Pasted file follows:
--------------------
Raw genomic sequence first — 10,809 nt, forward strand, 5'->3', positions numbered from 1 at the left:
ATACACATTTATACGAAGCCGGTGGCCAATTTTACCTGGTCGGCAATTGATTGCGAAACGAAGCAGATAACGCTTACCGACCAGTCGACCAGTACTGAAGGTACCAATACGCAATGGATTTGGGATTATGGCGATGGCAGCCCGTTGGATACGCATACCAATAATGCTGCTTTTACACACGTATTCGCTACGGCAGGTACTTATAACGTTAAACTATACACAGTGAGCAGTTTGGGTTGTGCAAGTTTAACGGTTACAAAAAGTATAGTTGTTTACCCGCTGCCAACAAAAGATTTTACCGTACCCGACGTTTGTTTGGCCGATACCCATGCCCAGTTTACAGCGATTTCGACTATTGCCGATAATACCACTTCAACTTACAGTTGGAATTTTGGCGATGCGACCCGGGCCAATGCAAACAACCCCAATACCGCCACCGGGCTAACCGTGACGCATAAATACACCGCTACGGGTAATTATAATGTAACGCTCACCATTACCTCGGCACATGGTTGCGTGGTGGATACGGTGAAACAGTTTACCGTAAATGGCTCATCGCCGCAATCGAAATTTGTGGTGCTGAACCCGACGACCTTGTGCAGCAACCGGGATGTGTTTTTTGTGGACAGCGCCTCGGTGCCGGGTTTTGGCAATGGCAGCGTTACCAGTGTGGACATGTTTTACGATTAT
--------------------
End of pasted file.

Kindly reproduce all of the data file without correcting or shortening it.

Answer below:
Raw genomic sequence first — 10,809 nt, forward strand, 5'->3', positions numbered from 1 at the left:
ATACACATTTATACGAAGCCGGTGGCCAATTTTACCTGGTCGGCAATTGATTGCGAAACGAAGCAGATAACGCTTACCGACCAGTCGACCAGTACTGAAGGTACCAATACGCAATGGATTTGGGATTATGGCGATGGCAGCCCGTTGGATACGCATACCAATAATGCTGCTTTTACACACGTATTCGCTACGGCAGGTACTTATAACGTTAAACTATACACAGTGAGCAGTTTGGGTTGTGCAAGTTTAACGGTTACAAAAAGTATAGTTGTTTACCCGCTGCCAACAAAAGATTTTACCGTACCCGACGTTTGTTTGGCCGATACCCATGCCCAGTTTACAGCGATTTCGACTATTGCCGATAATACCACTTCAACTTACAGTTGGAATTTTGGCGATGCGACCCGGGCCAATGCAAACAACCCCAATACCGCCACCGGGCTAACCGTGACGCATAAATACACCGCTACGGGTAATTATAATGTAACGCTCACCATTACCTCGGCACATGGTTGCGTGGTGGATACGGTGAAACAGTTTACCGTAAATGGCTCATCGCCGCAATCGAAATTTGTGGTGCTGAACCCGACGACCTTGTGCAGCAACCGGGATGTGTTTTTTGTGGACAGCGCCTCGGTGCCGGGTTTTGGCAATGGCAGCGTTACCAGTGTGGACATGTTTTACGATTAT